North Korea’s Longstanding Nuclear Ambition

North Korea’s nuclear program has been one of the most salient issues in the international security agenda since the turn of the century. On October 15, the country’s failed missile launch was followed by threats of additional nuclear tests and preemptive nuclear strikes.

The following week, an identical North Korean intermediate ballistic missile test was again unsuccessful. However, the country shows signs of significant advances in the nuclear and missile sectors.

An old North Korean desire

North Korea’s nuclear ambitions can be traced back to the 1960’s. Back then, the country had asked China and Russia for help in developing its own nuclear weapons, a request that was promptly refused. This interest in developing those capabilities was a response to the deployment of US nuclear weapons in Korea during the 1950’s. Nonetheless, it persisted even after US withdrawal from the Korean Peninsula in the early 1990’s.

The fact that the country is surrounded by the four major world powers in Japan, Russia, China, and the US – without ever being under a nuclear umbrella – along with the fact that such weapons allow for maximization of security at a minimum cost are among the reasons advocated for that longstanding ambition.

First Nuclear Test

In October 2006, three years after withdrawing from the Nuclear Non-Proliferation Treaty, and a year after defiantly claiming, for the first time, to possess nuclear weapons, the country carried out its first nuclear test. This event was followed by the unanimous approval of the UN Security Council resolution 1718, imposing military and economic sanctions against North Korea.

Further Developments in Pyongyang

A second nuclear test was carried in May 2009, shortly before the announcement of Kim Jong-un as the next North Korean leader.

In February of 2013, Pyongyang conducted its third nuclear test. This was announced by the North Korean Government two days after the UN Security Council adopted its third resolution concerning the country.

2016 in Perspective

During 2016, several significant developments regarding the North Korean nuclear crisis took place. In January, North Korea carried out its fourth nuclear detonation. This was declared by Kim Jong-un to have been a hydrogen bomb test  and carried out in self-defense. This claim, however, has been widely disputed.

Days after the purported nuclear test, the US responded by flying a B-52 bomber jet, capable of carrying nuclear weapons, close to North Korean air space. In March, the UN Security Council passed a broad range of sanctions against North Korea. The latter were partly fueled by Kim Jong-un’s claims that the country possessed miniaturized nuclear warheads.

In the months that followed, an unprecedented array of missile launches (many unsuccessful) took place. The country rested uneasy over the ongoing US-South Korean joint military drills, as they became increasingly invasive.

This tension culminated with North Korea’s fifth and largest nuclear test. The latter took place in September 9, with the detonation of a nuclear warhead that could be placed on a ballistic missile. As a display of force, two US B-1 bombers flew over Korea four days after the test.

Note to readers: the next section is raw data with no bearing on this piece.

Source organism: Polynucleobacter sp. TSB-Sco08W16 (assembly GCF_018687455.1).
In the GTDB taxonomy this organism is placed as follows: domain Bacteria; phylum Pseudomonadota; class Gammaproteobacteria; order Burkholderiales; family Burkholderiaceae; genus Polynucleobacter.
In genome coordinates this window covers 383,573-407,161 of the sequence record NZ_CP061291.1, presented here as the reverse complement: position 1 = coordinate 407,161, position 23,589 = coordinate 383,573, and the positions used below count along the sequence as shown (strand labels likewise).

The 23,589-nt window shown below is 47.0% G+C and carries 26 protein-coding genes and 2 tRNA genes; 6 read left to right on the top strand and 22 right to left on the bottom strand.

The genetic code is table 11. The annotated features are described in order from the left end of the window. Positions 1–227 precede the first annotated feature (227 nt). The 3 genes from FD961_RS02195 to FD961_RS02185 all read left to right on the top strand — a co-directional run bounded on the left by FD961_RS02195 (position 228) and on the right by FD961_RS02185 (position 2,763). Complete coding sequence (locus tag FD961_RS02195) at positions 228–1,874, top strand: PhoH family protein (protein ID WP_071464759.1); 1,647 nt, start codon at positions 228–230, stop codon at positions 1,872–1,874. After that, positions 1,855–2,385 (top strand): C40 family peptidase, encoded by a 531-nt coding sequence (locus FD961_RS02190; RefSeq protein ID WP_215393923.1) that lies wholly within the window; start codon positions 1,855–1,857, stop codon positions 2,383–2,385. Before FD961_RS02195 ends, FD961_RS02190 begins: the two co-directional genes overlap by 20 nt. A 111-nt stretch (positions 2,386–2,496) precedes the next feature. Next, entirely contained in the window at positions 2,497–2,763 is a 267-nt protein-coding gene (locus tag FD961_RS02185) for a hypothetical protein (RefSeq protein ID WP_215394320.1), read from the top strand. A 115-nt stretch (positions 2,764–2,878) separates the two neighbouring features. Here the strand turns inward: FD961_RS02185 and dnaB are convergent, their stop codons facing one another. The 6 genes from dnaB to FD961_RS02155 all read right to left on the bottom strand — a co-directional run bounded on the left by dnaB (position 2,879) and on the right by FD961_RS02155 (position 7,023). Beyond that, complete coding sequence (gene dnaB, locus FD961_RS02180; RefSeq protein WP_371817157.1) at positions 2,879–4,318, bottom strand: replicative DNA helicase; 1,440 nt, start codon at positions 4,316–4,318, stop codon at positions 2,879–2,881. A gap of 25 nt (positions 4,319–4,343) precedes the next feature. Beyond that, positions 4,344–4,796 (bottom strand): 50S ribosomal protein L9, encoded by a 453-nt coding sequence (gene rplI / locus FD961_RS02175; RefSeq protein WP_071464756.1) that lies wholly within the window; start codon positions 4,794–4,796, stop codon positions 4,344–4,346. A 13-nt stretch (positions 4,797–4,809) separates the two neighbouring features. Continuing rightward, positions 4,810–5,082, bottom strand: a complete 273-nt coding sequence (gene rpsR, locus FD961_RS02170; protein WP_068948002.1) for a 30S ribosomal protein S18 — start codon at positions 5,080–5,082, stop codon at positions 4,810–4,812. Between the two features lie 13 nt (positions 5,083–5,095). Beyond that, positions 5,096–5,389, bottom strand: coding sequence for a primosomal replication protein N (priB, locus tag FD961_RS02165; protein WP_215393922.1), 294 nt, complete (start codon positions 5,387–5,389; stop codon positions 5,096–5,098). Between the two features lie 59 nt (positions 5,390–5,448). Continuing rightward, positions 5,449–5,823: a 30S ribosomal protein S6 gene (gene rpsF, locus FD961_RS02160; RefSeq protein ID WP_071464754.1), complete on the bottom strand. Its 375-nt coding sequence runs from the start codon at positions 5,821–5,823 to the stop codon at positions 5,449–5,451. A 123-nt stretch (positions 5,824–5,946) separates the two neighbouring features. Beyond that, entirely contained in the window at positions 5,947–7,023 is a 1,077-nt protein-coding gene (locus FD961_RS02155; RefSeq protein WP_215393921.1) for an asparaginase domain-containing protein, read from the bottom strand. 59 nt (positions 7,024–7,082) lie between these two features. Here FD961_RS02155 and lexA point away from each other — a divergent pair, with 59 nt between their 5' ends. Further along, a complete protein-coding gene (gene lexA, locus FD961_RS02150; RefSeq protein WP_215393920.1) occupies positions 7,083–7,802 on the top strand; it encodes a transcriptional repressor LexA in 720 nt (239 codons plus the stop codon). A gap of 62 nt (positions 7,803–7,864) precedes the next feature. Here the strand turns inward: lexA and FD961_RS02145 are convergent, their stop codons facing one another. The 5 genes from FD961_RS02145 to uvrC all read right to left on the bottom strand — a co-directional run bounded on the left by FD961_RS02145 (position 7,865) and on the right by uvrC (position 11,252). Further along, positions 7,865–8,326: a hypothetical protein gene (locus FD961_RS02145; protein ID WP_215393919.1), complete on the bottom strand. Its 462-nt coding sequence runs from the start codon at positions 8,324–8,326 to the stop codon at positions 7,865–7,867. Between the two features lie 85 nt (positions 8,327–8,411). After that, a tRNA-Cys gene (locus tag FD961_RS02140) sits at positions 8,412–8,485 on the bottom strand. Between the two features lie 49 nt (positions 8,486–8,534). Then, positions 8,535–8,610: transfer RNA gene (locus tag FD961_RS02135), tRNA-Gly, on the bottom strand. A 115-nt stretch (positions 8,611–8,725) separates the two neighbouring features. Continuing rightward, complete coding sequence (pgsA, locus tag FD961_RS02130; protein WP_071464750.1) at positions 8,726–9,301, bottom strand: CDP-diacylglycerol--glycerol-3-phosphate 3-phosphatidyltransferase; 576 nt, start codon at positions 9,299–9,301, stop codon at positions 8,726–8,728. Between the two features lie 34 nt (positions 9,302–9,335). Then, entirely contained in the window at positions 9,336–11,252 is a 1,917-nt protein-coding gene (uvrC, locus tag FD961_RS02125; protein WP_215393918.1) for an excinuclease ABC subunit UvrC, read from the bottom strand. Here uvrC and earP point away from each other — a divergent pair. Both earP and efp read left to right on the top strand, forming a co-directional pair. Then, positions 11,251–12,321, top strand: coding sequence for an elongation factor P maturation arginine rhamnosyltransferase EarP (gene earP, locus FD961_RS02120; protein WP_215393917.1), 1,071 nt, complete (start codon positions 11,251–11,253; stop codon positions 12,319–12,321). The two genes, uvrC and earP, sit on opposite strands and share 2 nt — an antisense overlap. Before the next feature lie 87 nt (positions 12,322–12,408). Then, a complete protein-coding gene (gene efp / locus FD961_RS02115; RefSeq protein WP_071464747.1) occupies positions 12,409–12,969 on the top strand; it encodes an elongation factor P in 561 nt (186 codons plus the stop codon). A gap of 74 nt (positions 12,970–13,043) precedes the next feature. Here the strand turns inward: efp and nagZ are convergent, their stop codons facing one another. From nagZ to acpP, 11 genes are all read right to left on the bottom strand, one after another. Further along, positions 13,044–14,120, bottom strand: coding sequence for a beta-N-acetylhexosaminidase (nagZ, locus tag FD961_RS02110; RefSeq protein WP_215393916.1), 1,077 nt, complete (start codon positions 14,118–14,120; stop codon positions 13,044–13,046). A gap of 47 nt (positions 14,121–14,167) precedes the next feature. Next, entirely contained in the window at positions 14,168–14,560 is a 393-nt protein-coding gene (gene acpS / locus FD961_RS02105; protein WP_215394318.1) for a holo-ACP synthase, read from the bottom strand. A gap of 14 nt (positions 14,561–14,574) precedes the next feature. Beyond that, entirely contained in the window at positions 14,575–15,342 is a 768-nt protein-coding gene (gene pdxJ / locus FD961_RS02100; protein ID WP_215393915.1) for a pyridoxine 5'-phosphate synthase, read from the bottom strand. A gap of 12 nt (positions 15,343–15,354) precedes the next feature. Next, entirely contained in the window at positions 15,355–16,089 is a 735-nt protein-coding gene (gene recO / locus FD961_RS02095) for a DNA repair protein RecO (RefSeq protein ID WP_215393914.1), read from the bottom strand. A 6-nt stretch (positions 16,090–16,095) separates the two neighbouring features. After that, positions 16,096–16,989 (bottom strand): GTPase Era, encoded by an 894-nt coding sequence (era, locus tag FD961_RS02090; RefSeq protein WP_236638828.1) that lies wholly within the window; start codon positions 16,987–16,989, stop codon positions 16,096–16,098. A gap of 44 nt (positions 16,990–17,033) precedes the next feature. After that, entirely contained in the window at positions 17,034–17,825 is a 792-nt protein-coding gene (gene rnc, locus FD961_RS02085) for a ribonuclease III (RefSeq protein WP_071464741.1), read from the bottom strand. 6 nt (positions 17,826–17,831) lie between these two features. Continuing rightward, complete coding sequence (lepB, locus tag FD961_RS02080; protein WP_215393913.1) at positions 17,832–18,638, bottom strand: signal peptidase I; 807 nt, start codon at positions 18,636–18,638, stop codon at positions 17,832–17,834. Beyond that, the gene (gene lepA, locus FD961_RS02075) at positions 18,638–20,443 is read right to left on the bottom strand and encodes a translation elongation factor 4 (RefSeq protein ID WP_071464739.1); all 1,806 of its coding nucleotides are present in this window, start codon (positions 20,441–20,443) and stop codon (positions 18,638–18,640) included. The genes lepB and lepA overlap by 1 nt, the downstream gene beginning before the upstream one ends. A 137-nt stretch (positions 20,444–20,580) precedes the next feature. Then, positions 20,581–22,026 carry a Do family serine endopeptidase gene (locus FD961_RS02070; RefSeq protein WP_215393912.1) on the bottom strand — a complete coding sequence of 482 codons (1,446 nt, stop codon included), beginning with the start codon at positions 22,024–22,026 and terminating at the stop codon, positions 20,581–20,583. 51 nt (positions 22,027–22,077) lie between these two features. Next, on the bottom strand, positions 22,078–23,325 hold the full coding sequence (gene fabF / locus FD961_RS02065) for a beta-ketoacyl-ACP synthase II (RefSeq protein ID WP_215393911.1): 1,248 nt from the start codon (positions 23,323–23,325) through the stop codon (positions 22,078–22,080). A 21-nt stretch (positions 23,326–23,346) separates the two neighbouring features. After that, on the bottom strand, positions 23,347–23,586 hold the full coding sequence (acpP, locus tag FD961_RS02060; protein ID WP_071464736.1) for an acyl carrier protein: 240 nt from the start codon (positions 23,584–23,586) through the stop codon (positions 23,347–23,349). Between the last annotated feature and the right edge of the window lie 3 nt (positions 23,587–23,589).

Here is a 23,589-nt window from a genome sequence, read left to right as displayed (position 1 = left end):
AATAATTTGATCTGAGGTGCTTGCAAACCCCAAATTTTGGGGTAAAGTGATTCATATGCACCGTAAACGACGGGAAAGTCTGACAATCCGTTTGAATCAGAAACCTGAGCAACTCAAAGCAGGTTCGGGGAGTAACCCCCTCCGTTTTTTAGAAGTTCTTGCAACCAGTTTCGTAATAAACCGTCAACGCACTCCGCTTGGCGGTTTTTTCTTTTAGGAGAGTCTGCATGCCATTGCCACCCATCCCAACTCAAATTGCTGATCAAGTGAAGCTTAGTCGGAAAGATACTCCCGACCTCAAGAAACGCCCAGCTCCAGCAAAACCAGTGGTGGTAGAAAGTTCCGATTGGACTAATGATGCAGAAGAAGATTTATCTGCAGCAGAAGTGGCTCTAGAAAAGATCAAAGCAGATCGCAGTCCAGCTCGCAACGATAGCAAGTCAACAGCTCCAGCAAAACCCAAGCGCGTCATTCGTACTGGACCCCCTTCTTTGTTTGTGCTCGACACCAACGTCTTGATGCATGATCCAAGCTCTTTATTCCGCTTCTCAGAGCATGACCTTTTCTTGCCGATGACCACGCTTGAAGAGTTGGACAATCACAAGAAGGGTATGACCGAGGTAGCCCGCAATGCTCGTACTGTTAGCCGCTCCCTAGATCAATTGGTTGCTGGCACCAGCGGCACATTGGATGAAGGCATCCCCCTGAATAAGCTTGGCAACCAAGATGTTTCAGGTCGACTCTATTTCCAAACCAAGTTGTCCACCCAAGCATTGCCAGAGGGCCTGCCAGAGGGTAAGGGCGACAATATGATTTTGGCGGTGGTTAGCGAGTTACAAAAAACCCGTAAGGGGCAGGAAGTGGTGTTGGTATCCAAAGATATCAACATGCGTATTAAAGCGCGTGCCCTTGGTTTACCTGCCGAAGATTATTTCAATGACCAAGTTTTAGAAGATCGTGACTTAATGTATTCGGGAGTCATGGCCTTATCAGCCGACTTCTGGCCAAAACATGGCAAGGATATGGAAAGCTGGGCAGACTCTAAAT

Literature on Pyongyang’s nuclear advances

Research on North Korea’s nuclear endeavors took off during the early 2000’s. This increase followed Pyongyang threats to resume missile tests, its labeling as an ‘axis of evil’, and its definite withdrawal from the Non-Proliferation Treaty.

The literature shows a particular focus on North Korea’s relationships with the other members of the ‘Six-Party talks’. These include Japan, Korea, China, Russia and the US. This strand of literature strives to find appropriate courses of action from the point-of-view of those countries.

Other studies choose to focus on illicit proliferation networks or the sanctions regime in place against the country, while several works discuss North Korea’s nuclear strategy.


North Korea’s greatly increased nuclear activities throughout 2016 are seemingly intended as a demonstration of force, as pointed out by the timing of the exercises. A good example is the three ballistic missiles that were fired off its East coast during a G20 summit in China. Another example is the last nuclear test, which coincided with the anniversary of the country’s founding.

These actions took place in defiance of UN resolutions. They highlight the marginal impact of sanctioning a country that rejects integration in the global economy, especially if restrictions are not tough enough. Beijing’s acceptance of stricter sanctions against North Korea in March may have opened the door for stronger US-China cooperation on this issue. However, recent developments indicate that North Korean-Chinese business relation has resumed normality.

Currently, a cycle has been established, in which North Korean nuclear advancements lead to a closer US engagement with the dynamics at play in the Korean Peninsula. This has resulted in a stronger effort on behalf of Pyongyang to retaliate against American presence near its borders.

Although every political and diplomatic option should be pursued, worst-case scenario preparations should be underway. This is especially relevant for Seoul, since North Korean’s discourse has become increasingly aggressive, and their uranium enrichment program shows signs of operating self-sufficiently.

US missile, Photo by US Navy / Public domain

CC BY-NC-SA 4.0 This work is licensed under a Creative Commons Attribution-NonCommercial-ShareAlike 4.0 International License.

David Ferreira

Research Assistant at CEI-IUL. Ph.D. Candidate in Political Science, specialisation in International Relations (ISCTE-IUL).

Leave a Reply